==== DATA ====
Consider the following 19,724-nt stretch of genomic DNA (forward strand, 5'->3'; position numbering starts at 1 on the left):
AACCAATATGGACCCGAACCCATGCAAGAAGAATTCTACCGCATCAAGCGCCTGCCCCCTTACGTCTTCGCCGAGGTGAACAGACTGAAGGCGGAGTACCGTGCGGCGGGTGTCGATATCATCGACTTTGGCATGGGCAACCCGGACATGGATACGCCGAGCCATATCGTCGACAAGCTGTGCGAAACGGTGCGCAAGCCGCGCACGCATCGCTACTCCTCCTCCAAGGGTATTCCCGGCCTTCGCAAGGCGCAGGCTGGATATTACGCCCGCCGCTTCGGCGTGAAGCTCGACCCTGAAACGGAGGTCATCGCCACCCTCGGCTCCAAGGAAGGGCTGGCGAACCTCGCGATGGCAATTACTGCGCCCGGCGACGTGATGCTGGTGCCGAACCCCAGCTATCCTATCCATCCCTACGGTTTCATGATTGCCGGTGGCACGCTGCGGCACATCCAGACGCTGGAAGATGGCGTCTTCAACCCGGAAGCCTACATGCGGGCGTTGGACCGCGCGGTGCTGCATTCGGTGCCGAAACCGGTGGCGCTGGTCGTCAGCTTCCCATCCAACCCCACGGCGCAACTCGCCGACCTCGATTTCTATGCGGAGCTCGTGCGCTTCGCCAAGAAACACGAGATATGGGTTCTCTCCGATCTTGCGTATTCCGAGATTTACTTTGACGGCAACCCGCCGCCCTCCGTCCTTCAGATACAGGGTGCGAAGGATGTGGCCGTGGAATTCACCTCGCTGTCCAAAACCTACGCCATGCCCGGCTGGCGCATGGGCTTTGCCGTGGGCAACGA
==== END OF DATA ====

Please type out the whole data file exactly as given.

Consider the following 19,724-nt stretch of genomic DNA (forward strand, 5'->3'; position numbering starts at 1 on the left):
AACCAATATGGACCCGAACCCATGCAAGAAGAATTCTACCGCATCAAGCGCCTGCCCCCTTACGTCTTCGCCGAGGTGAACAGACTGAAGGCGGAGTACCGTGCGGCGGGTGTCGATATCATCGACTTTGGCATGGGCAACCCGGACATGGATACGCCGAGCCATATCGTCGACAAGCTGTGCGAAACGGTGCGCAAGCCGCGCACGCATCGCTACTCCTCCTCCAAGGGTATTCCCGGCCTTCGCAAGGCGCAGGCTGGATATTACGCCCGCCGCTTCGGCGTGAAGCTCGACCCTGAAACGGAGGTCATCGCCACCCTCGGCTCCAAGGAAGGGCTGGCGAACCTCGCGATGGCAATTACTGCGCCCGGCGACGTGATGCTGGTGCCGAACCCCAGCTATCCTATCCATCCCTACGGTTTCATGATTGCCGGTGGCACGCTGCGGCACATCCAGACGCTGGAAGATGGCGTCTTCAACCCGGAAGCCTACATGCGGGCGTTGGACCGCGCGGTGCTGCATTCGGTGCCGAAACCGGTGGCGCTGGTCGTCAGCTTCCCATCCAACCCCACGGCGCAACTCGCCGACCTCGATTTCTATGCGGAGCTCGTGCGCTTCGCCAAGAAACACGAGATATGGGTTCTCTCCGATCTTGCGTATTCCGAGATTTACTTTGACGGCAACCCGCCGCCCTCCGTCCTTCAGATACAGGGTGCGAAGGATGTGGCCGTGGAATTCACCTCGCTGTCCAAAACCTACGCCATGCCCGGCTGGCGCATGGGCTTTGCCGTGGGCAACGA